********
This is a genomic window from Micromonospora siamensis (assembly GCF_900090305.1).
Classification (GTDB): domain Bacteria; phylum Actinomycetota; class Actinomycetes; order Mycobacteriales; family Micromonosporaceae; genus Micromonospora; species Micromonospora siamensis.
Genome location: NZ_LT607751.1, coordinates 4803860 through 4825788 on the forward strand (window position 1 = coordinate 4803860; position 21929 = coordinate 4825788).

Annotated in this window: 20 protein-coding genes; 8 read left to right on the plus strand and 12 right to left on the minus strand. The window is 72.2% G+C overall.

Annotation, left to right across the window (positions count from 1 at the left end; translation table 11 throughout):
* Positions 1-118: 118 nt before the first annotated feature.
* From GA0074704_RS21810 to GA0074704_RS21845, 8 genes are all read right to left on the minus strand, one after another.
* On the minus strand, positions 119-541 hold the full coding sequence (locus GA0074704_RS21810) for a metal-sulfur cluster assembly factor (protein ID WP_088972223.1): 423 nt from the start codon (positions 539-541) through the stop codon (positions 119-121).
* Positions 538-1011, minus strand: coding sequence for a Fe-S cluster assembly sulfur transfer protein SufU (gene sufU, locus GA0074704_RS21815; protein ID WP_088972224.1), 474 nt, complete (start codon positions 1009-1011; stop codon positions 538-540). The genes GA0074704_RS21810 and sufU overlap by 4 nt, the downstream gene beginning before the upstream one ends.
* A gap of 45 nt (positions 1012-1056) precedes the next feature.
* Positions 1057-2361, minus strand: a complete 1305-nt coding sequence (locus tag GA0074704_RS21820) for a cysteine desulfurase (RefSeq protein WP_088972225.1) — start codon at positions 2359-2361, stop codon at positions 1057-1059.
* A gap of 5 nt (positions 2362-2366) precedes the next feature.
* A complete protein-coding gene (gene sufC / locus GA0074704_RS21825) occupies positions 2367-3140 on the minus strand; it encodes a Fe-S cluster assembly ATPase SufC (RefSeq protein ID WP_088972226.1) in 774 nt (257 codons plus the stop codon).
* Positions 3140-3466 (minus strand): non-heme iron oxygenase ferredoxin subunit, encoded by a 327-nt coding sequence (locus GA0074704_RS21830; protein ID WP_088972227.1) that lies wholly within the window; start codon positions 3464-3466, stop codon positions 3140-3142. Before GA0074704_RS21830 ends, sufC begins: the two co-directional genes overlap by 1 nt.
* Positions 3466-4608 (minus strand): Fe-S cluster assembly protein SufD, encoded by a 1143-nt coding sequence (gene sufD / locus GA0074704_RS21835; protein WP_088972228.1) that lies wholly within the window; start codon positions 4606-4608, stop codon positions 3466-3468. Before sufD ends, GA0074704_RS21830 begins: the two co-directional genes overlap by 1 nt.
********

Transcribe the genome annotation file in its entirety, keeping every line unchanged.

This is a genomic window from Micromonospora siamensis (assembly GCF_900090305.1).
Classification (GTDB): domain Bacteria; phylum Actinomycetota; class Actinomycetes; order Mycobacteriales; family Micromonosporaceae; genus Micromonospora; species Micromonospora siamensis.
Genome location: NZ_LT607751.1, coordinates 4803860 through 4825788 on the forward strand (window position 1 = coordinate 4803860; position 21929 = coordinate 4825788).

Annotated in this window: 20 protein-coding genes; 8 read left to right on the plus strand and 12 right to left on the minus strand. The window is 72.2% G+C overall.

Annotation, left to right across the window (positions count from 1 at the left end; translation table 11 throughout):
* Positions 1-118: 118 nt before the first annotated feature.
* From GA0074704_RS21810 to GA0074704_RS21845, 8 genes are all read right to left on the minus strand, one after another.
* On the minus strand, positions 119-541 hold the full coding sequence (locus GA0074704_RS21810) for a metal-sulfur cluster assembly factor (protein ID WP_088972223.1): 423 nt from the start codon (positions 539-541) through the stop codon (positions 119-121).
* Positions 538-1011, minus strand: coding sequence for a Fe-S cluster assembly sulfur transfer protein SufU (gene sufU, locus GA0074704_RS21815; protein ID WP_088972224.1), 474 nt, complete (start codon positions 1009-1011; stop codon positions 538-540). The genes GA0074704_RS21810 and sufU overlap by 4 nt, the downstream gene beginning before the upstream one ends.
* A gap of 45 nt (positions 1012-1056) precedes the next feature.
* Positions 1057-2361, minus strand: a complete 1305-nt coding sequence (locus tag GA0074704_RS21820) for a cysteine desulfurase (RefSeq protein WP_088972225.1) — start codon at positions 2359-2361, stop codon at positions 1057-1059.
* A gap of 5 nt (positions 2362-2366) precedes the next feature.
* A complete protein-coding gene (gene sufC / locus GA0074704_RS21825) occupies positions 2367-3140 on the minus strand; it encodes a Fe-S cluster assembly ATPase SufC (RefSeq protein ID WP_088972226.1) in 774 nt (257 codons plus the stop codon).
* Positions 3140-3466 (minus strand): non-heme iron oxygenase ferredoxin subunit, encoded by a 327-nt coding sequence (locus GA0074704_RS21830; protein ID WP_088972227.1) that lies wholly within the window; start codon positions 3464-3466, stop codon positions 3140-3142. Before GA0074704_RS21830 ends, sufC begins: the two co-directional genes overlap by 1 nt.
* Positions 3466-4608 (minus strand): Fe-S cluster assembly protein SufD, encoded by a 1143-nt coding sequence (gene sufD / locus GA0074704_RS21835; protein WP_088972228.1) that lies wholly within the window; start codon positions 4606-4608, stop codon positions 3466-3468. Before sufD ends, GA0074704_RS21830 begins: the two co-directional genes overlap by 1 nt.